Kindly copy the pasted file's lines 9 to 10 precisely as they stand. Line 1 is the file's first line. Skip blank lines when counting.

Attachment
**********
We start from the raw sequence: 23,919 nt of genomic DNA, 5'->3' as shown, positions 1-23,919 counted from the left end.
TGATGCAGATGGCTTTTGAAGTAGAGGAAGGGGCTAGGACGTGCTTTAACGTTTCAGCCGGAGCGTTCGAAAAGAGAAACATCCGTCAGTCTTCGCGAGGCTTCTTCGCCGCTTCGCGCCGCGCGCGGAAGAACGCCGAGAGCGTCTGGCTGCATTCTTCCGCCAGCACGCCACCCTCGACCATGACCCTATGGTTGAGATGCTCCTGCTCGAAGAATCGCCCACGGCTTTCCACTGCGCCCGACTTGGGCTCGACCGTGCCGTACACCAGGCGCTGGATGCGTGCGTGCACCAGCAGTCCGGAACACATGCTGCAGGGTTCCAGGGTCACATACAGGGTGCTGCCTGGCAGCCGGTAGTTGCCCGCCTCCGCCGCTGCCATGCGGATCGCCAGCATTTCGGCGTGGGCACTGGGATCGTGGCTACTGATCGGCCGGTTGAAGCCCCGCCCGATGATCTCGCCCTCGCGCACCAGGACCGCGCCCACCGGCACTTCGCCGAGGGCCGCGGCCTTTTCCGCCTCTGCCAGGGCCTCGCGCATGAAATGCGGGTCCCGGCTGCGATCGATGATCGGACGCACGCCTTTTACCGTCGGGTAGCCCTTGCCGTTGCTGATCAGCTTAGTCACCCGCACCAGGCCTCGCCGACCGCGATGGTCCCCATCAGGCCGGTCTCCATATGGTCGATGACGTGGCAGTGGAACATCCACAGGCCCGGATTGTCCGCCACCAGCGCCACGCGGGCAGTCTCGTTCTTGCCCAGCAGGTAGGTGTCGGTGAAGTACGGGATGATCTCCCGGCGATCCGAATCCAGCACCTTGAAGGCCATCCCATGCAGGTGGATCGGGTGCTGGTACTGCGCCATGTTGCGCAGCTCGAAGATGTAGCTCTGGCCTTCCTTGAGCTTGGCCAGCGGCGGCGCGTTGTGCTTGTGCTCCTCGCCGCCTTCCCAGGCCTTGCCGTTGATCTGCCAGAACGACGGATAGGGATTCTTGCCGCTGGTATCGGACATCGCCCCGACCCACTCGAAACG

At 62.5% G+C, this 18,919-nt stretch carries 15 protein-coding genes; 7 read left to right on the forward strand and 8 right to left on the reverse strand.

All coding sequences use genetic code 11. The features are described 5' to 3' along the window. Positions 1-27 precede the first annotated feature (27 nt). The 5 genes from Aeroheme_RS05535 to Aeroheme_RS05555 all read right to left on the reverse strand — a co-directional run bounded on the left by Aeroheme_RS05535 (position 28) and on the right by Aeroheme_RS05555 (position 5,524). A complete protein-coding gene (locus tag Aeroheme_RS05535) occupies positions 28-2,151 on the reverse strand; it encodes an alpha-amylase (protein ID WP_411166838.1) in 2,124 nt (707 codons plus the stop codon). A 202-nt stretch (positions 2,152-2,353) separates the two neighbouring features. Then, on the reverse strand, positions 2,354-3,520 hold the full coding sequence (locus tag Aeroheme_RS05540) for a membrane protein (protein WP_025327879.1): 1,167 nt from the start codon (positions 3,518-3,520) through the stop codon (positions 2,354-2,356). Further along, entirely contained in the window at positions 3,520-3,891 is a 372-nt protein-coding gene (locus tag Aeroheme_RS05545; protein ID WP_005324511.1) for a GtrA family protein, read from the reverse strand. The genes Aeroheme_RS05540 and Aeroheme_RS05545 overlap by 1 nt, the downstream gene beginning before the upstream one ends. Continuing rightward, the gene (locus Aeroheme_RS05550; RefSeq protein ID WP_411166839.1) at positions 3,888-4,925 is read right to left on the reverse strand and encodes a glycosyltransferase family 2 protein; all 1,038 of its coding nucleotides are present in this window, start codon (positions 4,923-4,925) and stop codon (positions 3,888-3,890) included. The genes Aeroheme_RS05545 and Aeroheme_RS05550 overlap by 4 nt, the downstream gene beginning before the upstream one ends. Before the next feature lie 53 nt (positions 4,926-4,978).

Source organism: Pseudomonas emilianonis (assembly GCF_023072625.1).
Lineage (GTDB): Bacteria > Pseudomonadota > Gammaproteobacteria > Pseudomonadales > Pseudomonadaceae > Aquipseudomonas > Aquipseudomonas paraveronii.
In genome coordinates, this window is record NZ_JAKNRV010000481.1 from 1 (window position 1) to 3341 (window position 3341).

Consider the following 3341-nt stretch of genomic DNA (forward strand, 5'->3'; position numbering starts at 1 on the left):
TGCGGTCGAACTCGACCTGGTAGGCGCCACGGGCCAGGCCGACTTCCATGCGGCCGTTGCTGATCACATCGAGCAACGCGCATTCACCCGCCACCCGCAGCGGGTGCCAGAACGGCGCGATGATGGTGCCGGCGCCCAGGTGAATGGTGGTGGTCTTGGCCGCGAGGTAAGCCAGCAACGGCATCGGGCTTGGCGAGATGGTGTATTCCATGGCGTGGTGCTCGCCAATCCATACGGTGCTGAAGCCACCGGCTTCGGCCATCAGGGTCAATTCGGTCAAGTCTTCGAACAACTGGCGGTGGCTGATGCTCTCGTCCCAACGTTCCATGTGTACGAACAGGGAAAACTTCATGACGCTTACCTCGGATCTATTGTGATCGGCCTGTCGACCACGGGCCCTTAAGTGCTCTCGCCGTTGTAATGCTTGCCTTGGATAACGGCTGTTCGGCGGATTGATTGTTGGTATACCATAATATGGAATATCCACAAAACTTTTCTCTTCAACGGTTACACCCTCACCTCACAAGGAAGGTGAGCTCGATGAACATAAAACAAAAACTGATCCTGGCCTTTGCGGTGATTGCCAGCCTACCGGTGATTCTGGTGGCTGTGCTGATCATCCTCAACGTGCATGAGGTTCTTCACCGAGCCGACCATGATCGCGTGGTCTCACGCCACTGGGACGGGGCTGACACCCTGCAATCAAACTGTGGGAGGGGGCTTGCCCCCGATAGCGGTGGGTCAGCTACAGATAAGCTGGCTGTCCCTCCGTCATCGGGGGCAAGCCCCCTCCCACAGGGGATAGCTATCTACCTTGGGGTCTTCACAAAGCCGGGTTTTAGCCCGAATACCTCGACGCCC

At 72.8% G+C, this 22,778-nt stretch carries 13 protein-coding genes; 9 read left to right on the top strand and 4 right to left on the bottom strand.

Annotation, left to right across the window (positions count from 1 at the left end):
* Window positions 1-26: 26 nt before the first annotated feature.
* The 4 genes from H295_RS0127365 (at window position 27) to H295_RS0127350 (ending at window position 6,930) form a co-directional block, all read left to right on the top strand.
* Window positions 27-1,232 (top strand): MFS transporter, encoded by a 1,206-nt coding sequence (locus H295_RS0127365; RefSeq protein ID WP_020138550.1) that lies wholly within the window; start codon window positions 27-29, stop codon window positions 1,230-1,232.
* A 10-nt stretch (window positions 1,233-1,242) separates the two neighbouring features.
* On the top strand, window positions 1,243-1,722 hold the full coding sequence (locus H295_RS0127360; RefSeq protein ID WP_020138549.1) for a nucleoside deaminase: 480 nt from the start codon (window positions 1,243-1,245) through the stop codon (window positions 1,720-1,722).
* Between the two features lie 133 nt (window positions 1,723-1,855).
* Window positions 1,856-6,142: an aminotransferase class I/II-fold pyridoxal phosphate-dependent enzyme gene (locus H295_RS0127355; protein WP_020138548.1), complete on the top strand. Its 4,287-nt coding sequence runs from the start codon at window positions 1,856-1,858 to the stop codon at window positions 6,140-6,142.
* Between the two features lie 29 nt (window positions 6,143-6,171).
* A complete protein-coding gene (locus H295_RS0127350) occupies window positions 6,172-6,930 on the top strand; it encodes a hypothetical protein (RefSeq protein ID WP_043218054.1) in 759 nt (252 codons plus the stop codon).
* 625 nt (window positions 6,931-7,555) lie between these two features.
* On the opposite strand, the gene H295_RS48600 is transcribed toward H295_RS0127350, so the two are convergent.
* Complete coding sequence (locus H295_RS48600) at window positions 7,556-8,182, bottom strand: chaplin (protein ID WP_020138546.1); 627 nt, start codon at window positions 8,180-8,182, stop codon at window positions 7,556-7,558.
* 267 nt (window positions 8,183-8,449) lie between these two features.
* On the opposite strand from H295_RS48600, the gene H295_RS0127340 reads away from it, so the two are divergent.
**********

TGCGGTCGAACTCGACCTGGTAGGCGCCACGGGCCAGGCCGACTTCCATGCGGCCGTTGCTGATCACATCGAGCAACGCGCATTCACCCGCCACCCGCAGCGGGTGCCAGAACGGCGCGATGATGGTGCCGGCGCCCAGGTGAATGGTGGTGGTCTTGGCCGCGAGGTAAGCCAGCAACGGCATCGGGCTTGGCGAGATGGTGTATTCCATGGCGTGGTGCTCGCCAATCCATACGGTGCTGAAGCCACCGGCTTCGGCCATCAGGGTCAATTCGGTCAAGTCTTCGAACAACTGGCGGTGGCTGATGCTCTCGTCCCAACGTTCCATGTGTACGAACAGGGAAAACTTCATGACGCTTACCTCGGATCTATTGTGATCGGCCTGTCGACCACGGGCCCTTAAGTGCTCTCGCCGTTGTAATGCTTGCCTTGGATAACGGCTGTTCGGCGGATTGATTGTTGGTATACCATAATATGGAATATCCACAAAACTTTTCTCTTCAACGGTTACACCCTCACCTCACAAGGAAGGTGAGCTCGATGAACATAAAACAAAAACTGATCCTGGCCTTTGCGGTGATTGCCAGCCTACCGGTGATTCTGGTGGCTGTGCTGATCATCCTCAACGTGCATGAGGTTCTTCACCGAGCCGACCATGATCGCGTGGTCTCACGCCACTGGGACGGGGCTGACACCCTGCAATCAAACTGTGGGAGGGGGCTTGCCCCCGATAGCGGTGGGTCAGCTACAGATAAGCTGGCTGTCCCTCCGTCATCGGGGGCAAGCCCCCTCCCACAGGGGATAGCTATCTACCTTGGGGTCTTCACAAAGCCGGGTTTTAGCCCGAATACCTCGACGCCC

At 72.8% G+C, this 22,778-nt stretch carries 13 protein-coding genes; 9 read left to right on the top strand and 4 right to left on the bottom strand.